- Bad air quality from the wildfires is affecting the health of the public statewide.
- Firefighters bear the brunt of the aftereffects which can extend in later life.
- They may experience various illnesses including cancers and mental issues from the traumatic events.
While the California Camp Fire continues to blaze causing indescribable death and destruction, these wildfires are also impacting the health of the general public all over the state.
Gene Gantt, California State Firefighters Association executive director, told SELF that bad air quality can extend up to hundreds of miles away. Because of trees and plant life being burned together with a mix of gases, the smoke from wildfires can lead to irritations in the respiratory system.
Common symptoms according to Gantt include: coughing, nasal discharge, difficulty breathing, wheezing, watery and itchy eyes, eye pain, headaches, and tiredness.
In addition, people with pre-existing health issues such as heart and lung disease, asthma, and chest pain are at a higher risk because the smoke can aggravate their conditions., Likewise with children, elderly people, and pregnant women, they are at a greater risk and should take extra caution. Gantt recommends that if the smoke is making you ill, get yourselves checked by a doctor.
The Environmental Protection Agency (EPA) suggests preventive measures taken to minimize smoke exposure including: relocation if possible, or staying indoors, using HEPA-filtered air cleaners, wearing respiratory masks, and lessening physical activity.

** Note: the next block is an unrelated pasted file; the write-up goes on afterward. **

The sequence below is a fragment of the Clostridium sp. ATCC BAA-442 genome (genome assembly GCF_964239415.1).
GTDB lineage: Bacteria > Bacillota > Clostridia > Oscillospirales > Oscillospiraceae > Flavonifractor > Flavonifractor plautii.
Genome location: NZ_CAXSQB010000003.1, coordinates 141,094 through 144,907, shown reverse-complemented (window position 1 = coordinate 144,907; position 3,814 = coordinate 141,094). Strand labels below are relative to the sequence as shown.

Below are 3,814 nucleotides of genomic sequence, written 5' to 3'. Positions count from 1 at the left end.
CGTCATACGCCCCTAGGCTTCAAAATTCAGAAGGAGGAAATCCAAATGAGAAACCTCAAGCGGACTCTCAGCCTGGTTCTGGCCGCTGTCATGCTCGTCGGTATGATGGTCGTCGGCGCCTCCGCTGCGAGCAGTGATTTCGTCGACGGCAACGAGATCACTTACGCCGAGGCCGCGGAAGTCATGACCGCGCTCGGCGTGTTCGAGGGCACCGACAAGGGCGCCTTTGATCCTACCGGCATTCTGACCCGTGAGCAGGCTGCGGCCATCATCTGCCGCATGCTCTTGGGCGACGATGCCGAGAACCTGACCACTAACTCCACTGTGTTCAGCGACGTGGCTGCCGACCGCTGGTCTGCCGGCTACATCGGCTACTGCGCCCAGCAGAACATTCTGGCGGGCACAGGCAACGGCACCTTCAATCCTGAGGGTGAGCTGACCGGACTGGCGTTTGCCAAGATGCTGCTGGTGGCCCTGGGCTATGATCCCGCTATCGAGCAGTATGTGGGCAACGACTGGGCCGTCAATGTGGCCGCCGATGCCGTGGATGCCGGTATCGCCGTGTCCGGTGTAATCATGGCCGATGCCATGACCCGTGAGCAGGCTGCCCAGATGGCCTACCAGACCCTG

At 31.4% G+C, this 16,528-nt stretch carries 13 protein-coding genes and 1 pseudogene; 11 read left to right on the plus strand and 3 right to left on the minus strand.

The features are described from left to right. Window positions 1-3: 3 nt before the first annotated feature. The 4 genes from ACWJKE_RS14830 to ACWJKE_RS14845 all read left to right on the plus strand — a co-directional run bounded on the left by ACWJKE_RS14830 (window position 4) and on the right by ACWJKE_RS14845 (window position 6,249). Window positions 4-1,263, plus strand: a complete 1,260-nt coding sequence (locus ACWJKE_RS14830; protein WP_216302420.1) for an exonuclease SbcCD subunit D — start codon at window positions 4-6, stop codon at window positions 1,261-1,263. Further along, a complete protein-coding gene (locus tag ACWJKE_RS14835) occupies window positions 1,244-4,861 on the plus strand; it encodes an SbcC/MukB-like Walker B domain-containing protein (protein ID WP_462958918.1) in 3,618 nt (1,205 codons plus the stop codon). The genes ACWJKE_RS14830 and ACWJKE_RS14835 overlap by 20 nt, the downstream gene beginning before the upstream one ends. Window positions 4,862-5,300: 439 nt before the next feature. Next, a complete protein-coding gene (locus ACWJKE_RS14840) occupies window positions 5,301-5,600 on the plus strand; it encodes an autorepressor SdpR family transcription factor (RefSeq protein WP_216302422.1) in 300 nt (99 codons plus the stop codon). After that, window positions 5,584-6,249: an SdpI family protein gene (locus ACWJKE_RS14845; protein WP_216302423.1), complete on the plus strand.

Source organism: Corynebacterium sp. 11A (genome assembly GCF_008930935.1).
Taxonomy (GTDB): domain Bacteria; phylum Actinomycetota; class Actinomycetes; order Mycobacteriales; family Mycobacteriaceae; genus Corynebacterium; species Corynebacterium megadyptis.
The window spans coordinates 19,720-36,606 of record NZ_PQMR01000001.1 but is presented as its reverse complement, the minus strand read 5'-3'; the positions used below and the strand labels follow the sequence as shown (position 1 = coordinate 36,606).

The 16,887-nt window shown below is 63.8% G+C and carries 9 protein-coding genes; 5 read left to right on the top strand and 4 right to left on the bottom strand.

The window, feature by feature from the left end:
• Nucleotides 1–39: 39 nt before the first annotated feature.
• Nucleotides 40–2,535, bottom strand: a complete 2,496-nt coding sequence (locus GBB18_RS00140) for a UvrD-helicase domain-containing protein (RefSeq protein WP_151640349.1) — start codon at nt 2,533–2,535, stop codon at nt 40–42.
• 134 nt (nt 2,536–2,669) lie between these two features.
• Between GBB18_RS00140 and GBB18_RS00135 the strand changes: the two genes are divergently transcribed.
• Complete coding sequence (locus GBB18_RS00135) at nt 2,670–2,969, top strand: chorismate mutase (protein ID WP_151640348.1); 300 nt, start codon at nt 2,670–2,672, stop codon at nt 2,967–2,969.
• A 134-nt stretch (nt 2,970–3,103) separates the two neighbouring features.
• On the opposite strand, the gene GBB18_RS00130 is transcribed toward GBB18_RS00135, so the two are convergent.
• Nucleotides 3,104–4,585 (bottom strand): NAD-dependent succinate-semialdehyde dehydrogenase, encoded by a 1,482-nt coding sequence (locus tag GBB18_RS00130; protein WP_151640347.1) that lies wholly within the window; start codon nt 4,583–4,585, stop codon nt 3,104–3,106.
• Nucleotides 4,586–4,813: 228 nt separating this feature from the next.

Those working the front lines especially the firefighters also face increased health risks in the short and long run. They experience all of the symptoms caused by smoke inhalation to a severe degree due to their extended exposure and proximity to the fire.
Welle says they usually work 12 hour- shifts at a time and are on the scene for 2 to 3 weeks. Plus, the breathing apparatuses that firefighters use are too heavy and ineffective for any kind of prolonged use in wildfires. They use bandanas and respirator masks instead, that can filter out big particles but not tiny particles which clog up and quickly hinders breathing.
Exposures to bad air quality and carcinogenic gases persist around the clock too, says Welle. “They eat, sleep, and shower near the smoke, so they’re constantly exposed.”
Toxic gases and carcinogens from burning houses and structures including asbestos are also released, and firefighters are breathing all that in.
The other impacts on health may show up later in life.
The long-term effects are the biggest concern for firefighters in the next five or 10 years, says Gantt. Based on studies, CDC reports that there is a higher rate of firefighters experiencing all types of cancer.
Chronic obstructive pulmonary disease (COPD), lung cancer and adult-onset asthma may also be experienced in later life. These traumatic events can also impact the mental health of firefighters and survivors as well. Firefighters are susceptible to increased mental issues like PTSD.
“It may not affect you now, but there are certain things that do come back to you later,” added Gantt.